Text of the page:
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This is a problem from Daily Coding Problem. I have implemented it in Java. For a function f I have used Runnable interface.

Problem:

This problem was asked by Apple.

Implement a job scheduler which takes in a function f and an integer n, and calls f after n milliseconds.

Solution:

import java.util.*;
import java.util.concurrent.ConcurrentHashMap;
import java.util.concurrent.atomic.AtomicInteger;

class Ideone {

    interface JobScheduler {
        void schedule(final Runnable f, int n);
    }

    static class JobSchedulerImpl implements JobScheduler {
        private final AtomicInteger idValue = new AtomicInteger(0);
        private final Map<Integer, Thread> jobs = new ConcurrentHashMap<>();

        private int getNextId() {
            return idValue.incrementAndGet();
        }

        @Override
        public void schedule(final Runnable f, final int n) throws IllegalArgumentException {
            if (n < 0) {
                throw new IllegalArgumentException("n cannot be nagative");
            }
            int id = getNextId();
            Thread job = new Thread() {
                @Override
                public void run() {
                    try {
                        Thread.sleep(n);
                        f.run();
                        jobs.remove(id);
                    } catch (InterruptedException e) {
                        jobs.remove(id);
                    }
                }
            };
            jobs.put(id, job);
            job.start();
        }
    }

    public static void main(String[] args) {
        JobScheduler jobScheduler = new JobSchedulerImpl();
        jobScheduler.schedule(new Runnable() {
            @Override
            public void run() {
                System.out.println("Job1 launched at: " + System.currentTimeMillis());
            }
        }, 10000);
        jobScheduler.schedule(new Runnable() {
            @Override
            public void run() {
                System.out.println("Job2 launched at: " + System.currentTimeMillis());
            }
        }, 1000);
    }
}
```
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Basics

First of all, you've got the basics right, being naming conventions, indentation, and a rather sane OOP structure. But you ask for review, so here I go.

Reinventing the wheel

You probably know the Timer class, doing exactly what you implemented.

So I guess, your program is meant as an exercise.

Use proper names

Your class is named Ideone, and that's terrible. You didn't create a kind of IDE. [If this class name is somehow mandated by your environment, move away from that as fast as possible.]

User a proper package name. Placing code into the unnamed (top-level) package is a bad idea, as it invites name collisions with others.

void schedule(final Runnable f, int n);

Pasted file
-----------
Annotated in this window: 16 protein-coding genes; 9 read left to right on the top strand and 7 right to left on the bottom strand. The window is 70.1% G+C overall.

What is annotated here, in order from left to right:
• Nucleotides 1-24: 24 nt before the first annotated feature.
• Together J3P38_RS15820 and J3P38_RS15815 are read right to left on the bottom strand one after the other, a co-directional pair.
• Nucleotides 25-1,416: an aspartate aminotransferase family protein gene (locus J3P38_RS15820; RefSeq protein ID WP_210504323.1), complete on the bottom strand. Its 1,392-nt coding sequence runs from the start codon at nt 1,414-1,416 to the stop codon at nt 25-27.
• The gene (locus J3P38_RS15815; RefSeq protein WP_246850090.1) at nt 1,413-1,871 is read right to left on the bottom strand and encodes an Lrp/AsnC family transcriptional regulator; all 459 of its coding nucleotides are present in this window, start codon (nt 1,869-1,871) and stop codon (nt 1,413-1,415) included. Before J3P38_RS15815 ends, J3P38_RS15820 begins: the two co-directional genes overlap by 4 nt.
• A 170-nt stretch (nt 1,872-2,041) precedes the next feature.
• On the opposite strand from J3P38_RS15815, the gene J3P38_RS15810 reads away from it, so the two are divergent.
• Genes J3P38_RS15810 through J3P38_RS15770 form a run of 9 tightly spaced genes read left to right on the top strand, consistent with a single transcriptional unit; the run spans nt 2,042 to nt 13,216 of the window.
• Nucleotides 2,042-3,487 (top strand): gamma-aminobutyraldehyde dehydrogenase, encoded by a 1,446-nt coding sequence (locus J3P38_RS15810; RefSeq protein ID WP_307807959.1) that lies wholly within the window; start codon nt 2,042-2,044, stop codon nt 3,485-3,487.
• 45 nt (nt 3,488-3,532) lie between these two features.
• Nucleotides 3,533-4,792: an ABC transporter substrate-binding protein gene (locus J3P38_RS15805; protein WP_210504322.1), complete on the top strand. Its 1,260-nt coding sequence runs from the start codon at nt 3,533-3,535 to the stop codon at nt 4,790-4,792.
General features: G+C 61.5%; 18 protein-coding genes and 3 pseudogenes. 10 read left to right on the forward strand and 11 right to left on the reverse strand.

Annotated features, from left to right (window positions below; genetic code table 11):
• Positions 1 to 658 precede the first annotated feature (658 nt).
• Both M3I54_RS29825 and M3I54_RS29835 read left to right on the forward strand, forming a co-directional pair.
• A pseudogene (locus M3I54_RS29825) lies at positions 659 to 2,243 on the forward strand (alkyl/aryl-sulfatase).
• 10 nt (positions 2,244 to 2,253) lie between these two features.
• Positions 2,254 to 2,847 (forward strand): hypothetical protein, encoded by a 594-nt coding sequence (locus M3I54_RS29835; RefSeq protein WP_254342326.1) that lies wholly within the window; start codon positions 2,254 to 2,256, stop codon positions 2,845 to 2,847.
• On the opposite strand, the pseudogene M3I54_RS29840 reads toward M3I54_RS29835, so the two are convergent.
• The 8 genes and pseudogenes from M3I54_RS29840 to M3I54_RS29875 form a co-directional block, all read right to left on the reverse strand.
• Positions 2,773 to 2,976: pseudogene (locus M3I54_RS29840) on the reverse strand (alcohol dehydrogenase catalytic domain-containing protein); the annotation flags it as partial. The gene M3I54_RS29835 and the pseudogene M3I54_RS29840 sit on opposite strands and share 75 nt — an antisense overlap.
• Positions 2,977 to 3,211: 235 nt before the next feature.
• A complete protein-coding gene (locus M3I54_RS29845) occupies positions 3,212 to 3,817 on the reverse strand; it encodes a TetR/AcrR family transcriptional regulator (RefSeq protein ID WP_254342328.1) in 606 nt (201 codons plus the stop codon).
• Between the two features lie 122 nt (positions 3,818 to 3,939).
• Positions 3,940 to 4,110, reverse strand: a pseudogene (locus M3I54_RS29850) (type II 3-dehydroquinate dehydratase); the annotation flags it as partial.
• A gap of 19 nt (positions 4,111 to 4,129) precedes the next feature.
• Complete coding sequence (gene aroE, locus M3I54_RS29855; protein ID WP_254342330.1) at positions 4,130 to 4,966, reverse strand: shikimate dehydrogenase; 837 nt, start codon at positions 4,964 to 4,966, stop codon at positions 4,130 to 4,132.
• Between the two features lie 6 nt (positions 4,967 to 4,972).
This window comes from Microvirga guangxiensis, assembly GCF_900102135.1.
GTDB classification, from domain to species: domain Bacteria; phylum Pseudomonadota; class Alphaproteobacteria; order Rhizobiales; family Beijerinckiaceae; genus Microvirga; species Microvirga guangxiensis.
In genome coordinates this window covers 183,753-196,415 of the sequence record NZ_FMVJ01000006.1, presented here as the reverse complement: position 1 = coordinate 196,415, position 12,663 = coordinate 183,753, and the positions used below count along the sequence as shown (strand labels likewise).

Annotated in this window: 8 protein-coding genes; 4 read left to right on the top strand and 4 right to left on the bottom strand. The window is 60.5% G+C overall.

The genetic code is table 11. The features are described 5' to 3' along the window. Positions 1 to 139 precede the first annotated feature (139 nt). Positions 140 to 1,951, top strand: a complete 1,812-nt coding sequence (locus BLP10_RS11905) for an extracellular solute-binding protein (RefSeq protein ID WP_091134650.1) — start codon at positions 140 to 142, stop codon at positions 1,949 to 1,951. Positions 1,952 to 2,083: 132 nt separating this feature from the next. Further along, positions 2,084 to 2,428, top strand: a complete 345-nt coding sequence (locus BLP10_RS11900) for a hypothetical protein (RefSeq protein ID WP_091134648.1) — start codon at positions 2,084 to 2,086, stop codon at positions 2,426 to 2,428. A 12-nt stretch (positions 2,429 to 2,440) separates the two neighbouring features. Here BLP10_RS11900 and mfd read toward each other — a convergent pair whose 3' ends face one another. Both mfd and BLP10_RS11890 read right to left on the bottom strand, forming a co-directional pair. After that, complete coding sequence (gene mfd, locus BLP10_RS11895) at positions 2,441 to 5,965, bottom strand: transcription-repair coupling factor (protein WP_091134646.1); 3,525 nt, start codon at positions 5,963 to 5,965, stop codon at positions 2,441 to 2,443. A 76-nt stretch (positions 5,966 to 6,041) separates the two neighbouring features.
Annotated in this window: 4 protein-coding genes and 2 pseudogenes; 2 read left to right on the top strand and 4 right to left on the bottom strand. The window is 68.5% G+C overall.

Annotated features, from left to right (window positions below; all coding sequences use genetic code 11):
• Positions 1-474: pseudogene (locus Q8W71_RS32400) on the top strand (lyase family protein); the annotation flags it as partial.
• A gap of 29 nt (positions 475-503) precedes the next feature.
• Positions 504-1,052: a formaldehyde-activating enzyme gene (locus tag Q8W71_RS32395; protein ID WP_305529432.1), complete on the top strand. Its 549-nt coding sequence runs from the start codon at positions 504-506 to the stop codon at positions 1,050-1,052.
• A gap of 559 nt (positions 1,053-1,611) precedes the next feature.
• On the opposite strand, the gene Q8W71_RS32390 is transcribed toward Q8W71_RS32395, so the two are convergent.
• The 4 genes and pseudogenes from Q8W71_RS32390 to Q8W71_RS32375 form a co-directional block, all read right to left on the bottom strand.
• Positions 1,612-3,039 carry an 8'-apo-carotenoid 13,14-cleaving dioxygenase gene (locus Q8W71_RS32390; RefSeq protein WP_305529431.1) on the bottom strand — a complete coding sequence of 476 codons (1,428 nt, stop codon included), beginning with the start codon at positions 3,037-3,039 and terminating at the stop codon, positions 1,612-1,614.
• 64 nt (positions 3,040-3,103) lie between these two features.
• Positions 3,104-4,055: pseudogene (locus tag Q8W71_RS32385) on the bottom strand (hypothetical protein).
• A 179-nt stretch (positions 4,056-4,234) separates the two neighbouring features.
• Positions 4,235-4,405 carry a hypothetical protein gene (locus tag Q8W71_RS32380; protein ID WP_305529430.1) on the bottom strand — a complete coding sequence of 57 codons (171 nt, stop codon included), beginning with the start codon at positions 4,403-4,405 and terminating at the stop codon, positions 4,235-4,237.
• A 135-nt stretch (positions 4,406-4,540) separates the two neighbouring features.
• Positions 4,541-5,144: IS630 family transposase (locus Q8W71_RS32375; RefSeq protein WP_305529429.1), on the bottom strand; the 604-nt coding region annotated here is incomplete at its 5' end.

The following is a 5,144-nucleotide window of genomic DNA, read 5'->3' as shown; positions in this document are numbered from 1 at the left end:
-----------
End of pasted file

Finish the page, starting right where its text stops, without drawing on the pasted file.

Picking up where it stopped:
Single-letter variable names tell nothing about their meaning. A better naming would be

void schedule(final Runnable job, int millisecondsFromNow);

You use the variable name job for the thread waiting for and later executing the function, which I'd call jobExecutionThread instead.

Don't use wildcard imports

import java.util.*;

This can create problems in the long run. Imagine the Java stewards to include a new class into the java.util package in some future version, one that collides with some other class name you reference. The effect can be that your code will no longer compile with this future Java version.

You can easily avoid that by having your IDE manage the imports for you (and disallow any wildcard imports in the IDE settings, if necessary).

Interface JobScheduler

You create an inner interface JobScheduler inside you class Ideone, and that way, it's useless.

If you want to allow for more implementations of JobScheduler (although I don't see a point in it), move it to top-level.

For its current use, just inside the top-level class Ideone with exactly one implementation, I'd simply use the implementing class, and get rid of the interface.

The jobs management

You invested quite some effort into naming the jobs with a synthetic integer id and maintaining a map of the jobs. What for?

You only use the id in

jobs.remove(id);

For removing an object from a collection, you don't need this integer, you can just maintain a Collection and remove the thread itself

private final Collection<Thread> jobs = ...;

jobs.remove(this);

But why maintain such a collection at all? Currently, there's nothing you do with it. It would make sense if you had an info call returning a list of pending jobs or something like that. But as long as this doesn't exist, get rid of the jobs management stuff.

And, regarding integer ids generally: to me, that's remains from ancient times when the only way to machine-identify an object was thought to be by numbering. First of all, objects have an identity of their own (in Java supported by equals() and hashCode() methods, if necessary), and if something additional is necessary, using numbers often creates more problems than necessary. See for example the internet. Nobody would try to use integers as web resource identities, the URL strings do a much better job.

Javadoc

Get into the habit of documenting important aspects of your code, especially interfaces, classes, and public methods. Your team colleagues (and your future self after one year) will really appreciate that. Follow the Javadoc style for these comments, as it's well supported in IDEs and other tools.

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  • \$\begingroup\$ Thank you very much. This is a very thorough review. \$\endgroup\$ Jul 27 at 8:28

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